WALLOPS ISLAND, Va — Orbital Sciences Corp. has successfully launched its Antares rocket on the long-delayed “A-ONE” test flight from Pad 0A at the Mid-Atlantic Regional Spaceport (MARS) on Wallops Island, Va. Liftoff of the 133-foot-tall vehicle—the first cryogenically-propelled rocket ever built and flown by Orbital—occurred on time at 5:00:02 p.m. EDT, right at the start of the launch window. Antares’ beautiful ascent into the early evening sky has surely raised an unbearable weight from the shoulders of Orbital, whose next focus after this mission is to conduct a full-up demo of its Cygnus cargo ship to the International Space Station, possibly as soon as June.
The launch proved charmed with third-time-lucky fortune, as Orbital saw its baby finally fly. Two previous attempts were scrubbed due to technical and weather issues. On Wednesday, a data umbilical cable linking the Transporter Erector Launcher (TEL) to the rocket’s second stage prematurely disconnected and prompted a scrub, just 12 minutes ahead of the scheduled liftoff. A second attempt yesterday was also frustrated, not by a technical issue, but by unacceptable high-altitude winds. However, evaluations late last week placed the Orbital team in a position to attempt two back-to-back launch attempts on Saturday and also today, during a two-hour window which extended from 5-7 p.m.
Weather conditions at Wallops at dawn this morning seemed to show a marked improvement over yesterday, and the A-ONE flight controllers received their “Call to Stations” at around 9 a.m. AmericaSpace’s Launch Tracker noted meteorologists’ predictions of an 80-percent probability of acceptable conditions at T-zero, with the main worry focused on a chance that surface winds could violate the launch attempt. However, balloon deployments during the early afternoon returned positive results, indicating that weather conditions and the range debris limits were both “Green.” By 2 p.m., the process of chilling-down the fuel lines of Antares’ first stage, which is powered by two Aerojet-built AJ-26 engines, with liquid nitrogen had begun, ahead of the fueling process. This hour-long “chill-down” protocol, explained the Tracker, was designed to “prevent a shock to the equipment being hit by a rapid temperature change which could cause a catastrophic failure.” Finally, a little after 3:30 p.m., the A-ONE launch team was polled for its recommendation and returned a unanimous “Go” to march towards a liftoff at the opening of the window at 5 p.m. In the minutes which followed the “Go” call, the first propellants began flowing into the engines’ fuel lines. The AJ-26s, which can trace their heritage back to the Soviet Union’s ill-fated N-1 lunar rocket, are fed by a refined form of rocket-grade kerosene (known as “RP-1”) and liquid oxygen.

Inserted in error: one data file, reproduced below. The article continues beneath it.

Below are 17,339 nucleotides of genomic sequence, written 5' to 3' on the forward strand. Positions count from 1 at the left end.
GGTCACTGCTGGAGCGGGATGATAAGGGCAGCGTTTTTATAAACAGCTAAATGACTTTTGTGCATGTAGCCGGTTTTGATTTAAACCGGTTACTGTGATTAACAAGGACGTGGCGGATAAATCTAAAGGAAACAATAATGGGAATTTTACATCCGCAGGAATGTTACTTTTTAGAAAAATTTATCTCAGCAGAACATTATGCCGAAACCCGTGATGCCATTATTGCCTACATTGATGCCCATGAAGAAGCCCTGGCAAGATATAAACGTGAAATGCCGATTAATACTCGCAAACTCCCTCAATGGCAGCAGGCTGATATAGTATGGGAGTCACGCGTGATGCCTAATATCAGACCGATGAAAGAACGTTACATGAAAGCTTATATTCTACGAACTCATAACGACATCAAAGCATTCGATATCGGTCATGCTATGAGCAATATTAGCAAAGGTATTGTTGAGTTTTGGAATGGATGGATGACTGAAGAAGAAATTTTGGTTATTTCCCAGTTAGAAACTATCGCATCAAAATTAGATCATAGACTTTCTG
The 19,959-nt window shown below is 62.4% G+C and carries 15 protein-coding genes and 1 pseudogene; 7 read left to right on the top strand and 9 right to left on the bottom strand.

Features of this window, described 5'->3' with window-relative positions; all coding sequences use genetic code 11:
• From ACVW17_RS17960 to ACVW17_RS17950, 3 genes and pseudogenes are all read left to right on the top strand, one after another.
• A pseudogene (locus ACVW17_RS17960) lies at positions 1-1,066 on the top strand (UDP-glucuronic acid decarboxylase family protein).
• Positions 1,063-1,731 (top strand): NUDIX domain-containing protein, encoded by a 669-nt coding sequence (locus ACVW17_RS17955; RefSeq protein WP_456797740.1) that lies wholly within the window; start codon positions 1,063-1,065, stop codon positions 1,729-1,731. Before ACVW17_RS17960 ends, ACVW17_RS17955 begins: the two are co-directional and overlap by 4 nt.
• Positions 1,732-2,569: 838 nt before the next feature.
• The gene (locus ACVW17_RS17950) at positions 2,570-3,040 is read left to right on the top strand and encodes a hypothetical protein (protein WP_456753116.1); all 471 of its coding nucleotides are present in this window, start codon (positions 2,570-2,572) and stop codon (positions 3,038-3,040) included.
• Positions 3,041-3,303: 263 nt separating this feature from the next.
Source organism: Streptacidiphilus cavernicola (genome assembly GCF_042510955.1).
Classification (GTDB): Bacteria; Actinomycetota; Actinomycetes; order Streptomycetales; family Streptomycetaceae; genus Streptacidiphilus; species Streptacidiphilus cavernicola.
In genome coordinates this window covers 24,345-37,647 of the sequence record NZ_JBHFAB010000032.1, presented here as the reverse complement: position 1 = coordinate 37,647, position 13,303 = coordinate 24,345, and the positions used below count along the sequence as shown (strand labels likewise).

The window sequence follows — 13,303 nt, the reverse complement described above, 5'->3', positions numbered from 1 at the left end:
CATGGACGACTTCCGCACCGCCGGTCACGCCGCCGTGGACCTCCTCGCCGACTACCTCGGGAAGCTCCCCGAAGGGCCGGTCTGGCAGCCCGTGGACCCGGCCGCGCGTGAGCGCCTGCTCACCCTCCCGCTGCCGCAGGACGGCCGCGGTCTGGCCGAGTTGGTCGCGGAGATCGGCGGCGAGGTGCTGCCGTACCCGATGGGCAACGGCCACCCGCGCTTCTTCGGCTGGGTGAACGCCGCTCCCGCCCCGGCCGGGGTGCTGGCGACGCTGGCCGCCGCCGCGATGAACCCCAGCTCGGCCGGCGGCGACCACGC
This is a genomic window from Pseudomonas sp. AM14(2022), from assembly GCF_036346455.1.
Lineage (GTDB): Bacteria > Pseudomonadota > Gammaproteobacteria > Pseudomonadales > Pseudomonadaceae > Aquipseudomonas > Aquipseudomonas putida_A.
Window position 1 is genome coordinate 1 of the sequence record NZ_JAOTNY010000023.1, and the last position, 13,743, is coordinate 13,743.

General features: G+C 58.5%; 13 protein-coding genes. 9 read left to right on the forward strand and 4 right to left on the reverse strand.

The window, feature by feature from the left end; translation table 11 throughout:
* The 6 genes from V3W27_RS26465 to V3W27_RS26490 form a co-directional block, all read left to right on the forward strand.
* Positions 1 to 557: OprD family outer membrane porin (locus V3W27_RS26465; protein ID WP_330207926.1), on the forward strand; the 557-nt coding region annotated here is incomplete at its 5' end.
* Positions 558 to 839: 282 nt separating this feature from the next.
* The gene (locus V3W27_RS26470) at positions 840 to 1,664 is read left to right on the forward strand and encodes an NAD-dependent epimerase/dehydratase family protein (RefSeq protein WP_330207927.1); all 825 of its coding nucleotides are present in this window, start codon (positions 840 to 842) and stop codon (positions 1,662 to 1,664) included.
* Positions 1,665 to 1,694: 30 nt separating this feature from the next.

The loading process was critically timed to begin about 90 minutes ahead of the scheduled launch, because of time limits associated with the rapid boil-off of the cryogenic propellants. Shortly after the beginning of fueling, the A-ONE team refined the launch time to within a 15-minute block, between 5:00-5:15 p.m. “Extending beyond the 5:15 p.m. deadline will result in an automatic scrub for the day,” explained the Tracker. “The reduced timeframe is because of the boiling-off of the [liquid oxygen] … after the completion of the tanking … 15 minutes beyond the planned T-zero will result in too much LOX boiling-off to launch safely to the desired orbit.” During the fueling process, a helicopter spotted a fishing boat within the launch danger zone, but by 4:10 p.m. it had been escorted away.
The final polling of the launch team occurred in a two-step process, beginning shortly after 4:30 p.m., with the first confirmation of “Green across all stations.” At the same time, out at Pad 0A—as the effects of liquid oxygen boil-off became apparent, almost concealing Antares’ name at one stage—the final chill-down of the AJ-26 engines got underway to condition them for the ignition sequence. The 75-minute-long fueling process concluded at 4:45 p.m., with propellants at flight-ready levels, and at 4:48 p.m. the final “Go for Launch” was received from the A-ONE teams. Antares’ primary payload—a mass simulator for the Cygnus cargo craft—was transferred to internal power, and at 4:51 p.m. the Transporter Erector Launcher (TEL) was armed to enable it to execute a rapid retraction from the vehicle the moment of liftoff. Five minutes before launch, the Flight Termination System was activated, enabling the ordnance which would destroy Antares in the event of a major malfunction or an off-nominal situation.
At 4:56:30 p.m.—when the clock reached T-3 minutes and 30 seconds—the “terminal count” got underway, with the transfer of command to Antares’ autosequencer, which assumed primary control of all vehicle critical functions. Ignition of the twin AJ-26 engines commenced at T-2 seconds, with computer-controlled health checks conducted as they ramped up to full power. Each of these powerplants produces a sea-level thrust of 338,000 pounds and liftoff occurred at 5:00:02 p.m., with Antares clearing the tower five seconds later. Watched by several hundred spectators—including representatives of AmericaSpace—the vehicle immediately commenced a pitch and roll program maneuver, which established it onto the proper flight azimuth of 107.8 degrees.